ALLERGY, RESPIRATORY
Molecule in Skin May Link Eczema and Asthma
Climate Change Could Sting Allergy, Asthma Sufferers
Air Pollution May Raise Blood Pressure
ALTERNATIVE MEDICINE
Acupuncture May Help Restore Lost Sense of Smell
Pharoah's Wine Jar Yields Medicinal Secrets
When Healing Becomes a Commodity
ANIMAL CARE
Safe Toys for Dogs
'Comfort Dogs' Come to Emotional Rescue
Rest Easy. When It Comes to Swine Flu, Your Pet Is Safe
BONES & JOINTS
New Clues to How Fish Oils Help Arthritis Patients
Tequila Plant May Help Fight Bone Loss
Gene Plays Key Role in Clubfoot
CANCER
Breast Self-Exam Rates Go Up With Counseling
Minorities Distrust Medical System More
Meditation May Reduce Stress in Breast Cancer Patients
CAREGIVING
Baby's Sleep Position May Not Affect Severity of Head Flattening
Stressed Health Care Workers Battle 'Compassion Fatigue'
Older Caregivers Prone to Worse Sleep Patterns
CIRCULATORY SYSTEM
Varicose Veins May Mask Larger Problem
Smog Tougher on the Obese
Salt Boosts Blood Pressure in High-Risk Patients
COSMETIC
The Acne Drug Accutane More Than Doubles Depression Risk
Study Evaluates Laser Therapies for Hair Removal
Science May Banish Bad Hair Days
DENTAL, ORAL
Most Insured Adults Worry About Health Care Costs: Poll
Acupuncture May Ease Anxiety Over Dental Work
Dental Implants Need More Work Than Root Canals
DIABETES
Spices, Herbs Boost Health for Diabetics
Treatment for Type 2 Diabetes Updated
Boosting Vitamin D Can Do a Heart Good
DIET, NUTRITION
More Whole Grains May Mean Less Fat
6 Million U.S. Kids Lack Enough Vitamin D
Eating Lots Of Vegetables, Olive Oil May Extend Life
DISABILITIES
Could Your Cell Phone Help Shield You From Alzheimer's?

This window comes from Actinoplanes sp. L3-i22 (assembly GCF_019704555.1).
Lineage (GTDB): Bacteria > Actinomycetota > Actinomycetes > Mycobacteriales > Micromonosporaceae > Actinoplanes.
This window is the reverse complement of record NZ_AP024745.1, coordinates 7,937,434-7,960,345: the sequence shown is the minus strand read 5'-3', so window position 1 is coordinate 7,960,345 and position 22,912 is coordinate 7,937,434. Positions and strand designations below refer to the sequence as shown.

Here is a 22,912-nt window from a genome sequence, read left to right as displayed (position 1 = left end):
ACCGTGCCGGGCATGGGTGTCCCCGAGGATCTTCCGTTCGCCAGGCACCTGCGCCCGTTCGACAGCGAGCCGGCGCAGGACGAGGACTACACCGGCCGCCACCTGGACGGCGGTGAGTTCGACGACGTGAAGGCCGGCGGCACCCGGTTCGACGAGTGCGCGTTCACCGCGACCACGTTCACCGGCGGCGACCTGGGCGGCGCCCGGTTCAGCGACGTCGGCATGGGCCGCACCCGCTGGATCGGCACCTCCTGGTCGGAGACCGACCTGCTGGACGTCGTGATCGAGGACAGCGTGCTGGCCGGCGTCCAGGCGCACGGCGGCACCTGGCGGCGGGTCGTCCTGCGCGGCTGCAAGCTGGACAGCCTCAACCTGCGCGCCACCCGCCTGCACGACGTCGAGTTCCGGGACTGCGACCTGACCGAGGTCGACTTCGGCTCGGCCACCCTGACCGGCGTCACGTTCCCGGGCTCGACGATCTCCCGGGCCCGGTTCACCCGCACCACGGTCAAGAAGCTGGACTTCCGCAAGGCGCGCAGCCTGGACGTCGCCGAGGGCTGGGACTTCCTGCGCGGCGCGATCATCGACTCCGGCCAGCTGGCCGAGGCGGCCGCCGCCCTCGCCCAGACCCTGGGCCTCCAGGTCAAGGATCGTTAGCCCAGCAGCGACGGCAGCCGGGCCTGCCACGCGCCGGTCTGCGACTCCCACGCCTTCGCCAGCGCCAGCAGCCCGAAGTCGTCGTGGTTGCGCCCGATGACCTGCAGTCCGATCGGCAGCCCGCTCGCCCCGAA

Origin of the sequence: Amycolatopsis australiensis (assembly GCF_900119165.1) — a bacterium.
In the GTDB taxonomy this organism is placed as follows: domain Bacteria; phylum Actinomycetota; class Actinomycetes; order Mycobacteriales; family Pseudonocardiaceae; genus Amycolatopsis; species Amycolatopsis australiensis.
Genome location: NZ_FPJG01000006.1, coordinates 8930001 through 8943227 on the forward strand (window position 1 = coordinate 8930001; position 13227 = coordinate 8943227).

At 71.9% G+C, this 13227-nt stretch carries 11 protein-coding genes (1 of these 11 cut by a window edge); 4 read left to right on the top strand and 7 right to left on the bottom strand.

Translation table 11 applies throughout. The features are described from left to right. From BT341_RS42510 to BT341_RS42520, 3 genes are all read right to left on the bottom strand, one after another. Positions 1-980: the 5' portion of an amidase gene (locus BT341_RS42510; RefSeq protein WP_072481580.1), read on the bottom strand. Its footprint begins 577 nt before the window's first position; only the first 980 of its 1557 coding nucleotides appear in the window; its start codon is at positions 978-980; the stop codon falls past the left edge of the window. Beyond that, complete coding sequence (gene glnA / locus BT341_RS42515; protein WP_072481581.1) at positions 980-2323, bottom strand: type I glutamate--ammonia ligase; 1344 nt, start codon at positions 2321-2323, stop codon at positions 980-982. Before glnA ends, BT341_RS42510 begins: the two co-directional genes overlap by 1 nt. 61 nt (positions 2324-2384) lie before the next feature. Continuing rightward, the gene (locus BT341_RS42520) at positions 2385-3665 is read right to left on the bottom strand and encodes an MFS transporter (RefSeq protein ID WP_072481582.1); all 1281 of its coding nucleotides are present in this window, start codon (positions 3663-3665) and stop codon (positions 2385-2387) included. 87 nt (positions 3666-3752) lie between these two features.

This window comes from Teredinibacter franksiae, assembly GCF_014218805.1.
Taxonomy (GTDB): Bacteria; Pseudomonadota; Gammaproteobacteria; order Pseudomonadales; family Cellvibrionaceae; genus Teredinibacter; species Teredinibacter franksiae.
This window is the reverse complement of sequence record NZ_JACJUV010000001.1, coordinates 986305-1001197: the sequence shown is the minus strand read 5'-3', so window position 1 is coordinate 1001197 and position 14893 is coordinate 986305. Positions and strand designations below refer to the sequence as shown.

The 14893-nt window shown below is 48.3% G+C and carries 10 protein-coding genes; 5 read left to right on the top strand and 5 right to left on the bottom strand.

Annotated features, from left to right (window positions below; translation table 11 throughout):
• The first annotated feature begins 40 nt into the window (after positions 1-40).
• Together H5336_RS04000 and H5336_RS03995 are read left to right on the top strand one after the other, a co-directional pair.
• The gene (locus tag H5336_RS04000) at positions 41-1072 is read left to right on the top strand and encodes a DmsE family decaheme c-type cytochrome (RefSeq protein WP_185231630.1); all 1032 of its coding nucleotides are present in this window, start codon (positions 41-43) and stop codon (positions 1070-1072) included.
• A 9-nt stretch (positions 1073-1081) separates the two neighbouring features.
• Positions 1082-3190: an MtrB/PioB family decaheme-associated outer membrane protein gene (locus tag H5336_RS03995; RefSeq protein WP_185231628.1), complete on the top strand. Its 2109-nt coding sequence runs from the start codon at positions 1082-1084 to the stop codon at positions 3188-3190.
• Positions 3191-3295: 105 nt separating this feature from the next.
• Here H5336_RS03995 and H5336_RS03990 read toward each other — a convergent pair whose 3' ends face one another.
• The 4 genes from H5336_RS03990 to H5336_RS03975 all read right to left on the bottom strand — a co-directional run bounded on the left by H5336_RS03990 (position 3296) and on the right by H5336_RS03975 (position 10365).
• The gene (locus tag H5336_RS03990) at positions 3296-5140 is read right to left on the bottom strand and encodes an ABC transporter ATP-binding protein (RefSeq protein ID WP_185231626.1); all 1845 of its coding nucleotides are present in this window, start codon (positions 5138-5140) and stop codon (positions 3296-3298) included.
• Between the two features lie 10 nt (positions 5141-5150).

Review Finds Marijuana May Help MS Patients
ENVIRONMENTAL HEALTH
Household Insecticides May Be Linked to Autoimmune Diseases
Chemical in Plastics May Cause Fertility Problems
Pregnant Rural Women More at Risk
EYE CARE, VISION
Music Can Help Restore Stroke Patients' Sight
Hybrid Cars Pose Risk to Blind, Visually Impaired
Guard Kids' Eyes Against Long-Term Sun Damage
FITNESS
Research Confirms How Valuable A Healthy Lifestyle Can Be
Meditation May Help Put Primary Insomnia to Bed
Keep Safety in Mind While Your Kids Are Cooling Off in the Water
GASTROINTESTINAL PROBLEMS
New Guidelines Issued for Management of IBS
New Yogurt May Ease Stomach Ulcers
Bowel Prep Harder on Women Than Men
GENERAL HEALTH
Spot light on Dani Antman New Lionheart teacher
When Clocks Change, Body May Need Time to Adjust
Tune Up Your Health With Music
HEAD & NECK
Ski Helmets Encouraged for All
Many Children Will Outgrow Headaches
Zen May Thicken Brain, Thwart Pain
HEALTH & TECHNOLOGY
Subway Defibrillators Save Lives
Save Your Aging Brain, Try Surfing The Web
Using Light Therapy to Silence Harmful Brain Activity
HEARING
Noise Hurts Men's Hearing More, Study Shows
Summer Sounds Can Lead to Hearing Loss